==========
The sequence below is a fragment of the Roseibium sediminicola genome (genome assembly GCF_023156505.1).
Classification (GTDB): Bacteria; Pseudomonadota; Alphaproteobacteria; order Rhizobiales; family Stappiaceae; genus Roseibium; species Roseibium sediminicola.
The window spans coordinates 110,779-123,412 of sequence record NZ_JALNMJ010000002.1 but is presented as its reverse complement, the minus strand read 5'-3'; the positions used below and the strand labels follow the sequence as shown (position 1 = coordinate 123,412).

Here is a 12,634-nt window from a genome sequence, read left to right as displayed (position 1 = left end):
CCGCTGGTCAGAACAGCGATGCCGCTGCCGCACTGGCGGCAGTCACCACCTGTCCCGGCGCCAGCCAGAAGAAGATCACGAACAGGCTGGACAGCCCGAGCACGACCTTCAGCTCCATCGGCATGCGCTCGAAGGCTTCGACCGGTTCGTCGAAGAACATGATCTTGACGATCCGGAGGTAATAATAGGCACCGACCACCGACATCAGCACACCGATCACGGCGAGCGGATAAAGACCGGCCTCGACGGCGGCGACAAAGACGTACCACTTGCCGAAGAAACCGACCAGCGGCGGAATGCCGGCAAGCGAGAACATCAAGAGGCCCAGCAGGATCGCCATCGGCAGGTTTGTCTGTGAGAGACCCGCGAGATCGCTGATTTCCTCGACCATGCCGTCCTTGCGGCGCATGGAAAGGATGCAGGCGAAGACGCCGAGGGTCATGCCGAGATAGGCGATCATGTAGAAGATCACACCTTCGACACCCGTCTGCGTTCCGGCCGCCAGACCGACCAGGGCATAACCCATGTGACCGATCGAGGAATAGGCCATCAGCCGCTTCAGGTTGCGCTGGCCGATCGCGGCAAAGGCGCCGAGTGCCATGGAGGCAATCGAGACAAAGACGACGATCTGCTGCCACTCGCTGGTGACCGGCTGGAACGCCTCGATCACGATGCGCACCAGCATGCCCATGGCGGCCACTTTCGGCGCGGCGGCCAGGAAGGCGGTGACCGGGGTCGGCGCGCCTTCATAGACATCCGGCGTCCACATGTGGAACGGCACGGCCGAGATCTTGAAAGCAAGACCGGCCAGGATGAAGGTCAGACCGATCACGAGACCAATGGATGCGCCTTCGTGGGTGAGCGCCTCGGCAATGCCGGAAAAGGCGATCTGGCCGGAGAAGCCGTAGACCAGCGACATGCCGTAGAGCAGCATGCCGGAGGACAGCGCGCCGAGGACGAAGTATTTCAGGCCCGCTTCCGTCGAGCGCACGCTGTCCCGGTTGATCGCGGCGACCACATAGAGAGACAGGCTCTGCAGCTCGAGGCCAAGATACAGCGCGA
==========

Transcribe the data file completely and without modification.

The sequence below is a fragment of the Roseibium sediminicola genome (genome assembly GCF_023156505.1).
Classification (GTDB): Bacteria; Pseudomonadota; Alphaproteobacteria; order Rhizobiales; family Stappiaceae; genus Roseibium; species Roseibium sediminicola.
The window spans coordinates 110,779-123,412 of sequence record NZ_JALNMJ010000002.1 but is presented as its reverse complement, the minus strand read 5'-3'; the positions used below and the strand labels follow the sequence as shown (position 1 = coordinate 123,412).

Here is a 12,634-nt window from a genome sequence, read left to right as displayed (position 1 = left end):
CCGCTGGTCAGAACAGCGATGCCGCTGCCGCACTGGCGGCAGTCACCACCTGTCCCGGCGCCAGCCAGAAGAAGATCACGAACAGGCTGGACAGCCCGAGCACGACCTTCAGCTCCATCGGCATGCGCTCGAAGGCTTCGACCGGTTCGTCGAAGAACATGATCTTGACGATCCGGAGGTAATAATAGGCACCGACCACCGACATCAGCACACCGATCACGGCGAGCGGATAAAGACCGGCCTCGACGGCGGCGACAAAGACGTACCACTTGCCGAAGAAACCGACCAGCGGCGGAATGCCGGCAAGCGAGAACATCAAGAGGCCCAGCAGGATCGCCATCGGCAGGTTTGTCTGTGAGAGACCCGCGAGATCGCTGATTTCCTCGACCATGCCGTCCTTGCGGCGCATGGAAAGGATGCAGGCGAAGACGCCGAGGGTCATGCCGAGATAGGCGATCATGTAGAAGATCACACCTTCGACACCCGTCTGCGTTCCGGCCGCCAGACCGACCAGGGCATAACCCATGTGACCGATCGAGGAATAGGCCATCAGCCGCTTCAGGTTGCGCTGGCCGATCGCGGCAAAGGCGCCGAGTGCCATGGAGGCAATCGAGACAAAGACGACGATCTGCTGCCACTCGCTGGTGACCGGCTGGAACGCCTCGATCACGATGCGCACCAGCATGCCCATGGCGGCCACTTTCGGCGCGGCGGCCAGGAAGGCGGTGACCGGGGTCGGCGCGCCTTCATAGACATCCGGCGTCCACATGTGGAACGGCACGGCCGAGATCTTGAAAGCAAGACCGGCCAGGATGAAGGTCAGACCGATCACGAGACCAATGGATGCGCCTTCGTGGGTGAGCGCCTCGGCAATGCCGGAAAAGGCGATCTGGCCGGAGAAGCCGTAGACCAGCGACATGCCGTAGAGCAGCATGCCGGAGGACAGCGCGCCGAGGACGAAGTATTTCAGGCCCGCTTCCGTCGAGCGCACGCTGTCCCGGTTGATCGCGGCGACCACATAGAGAGACAGGCTCTGCAGCTCGAGGCCAAGATACAGCGCGA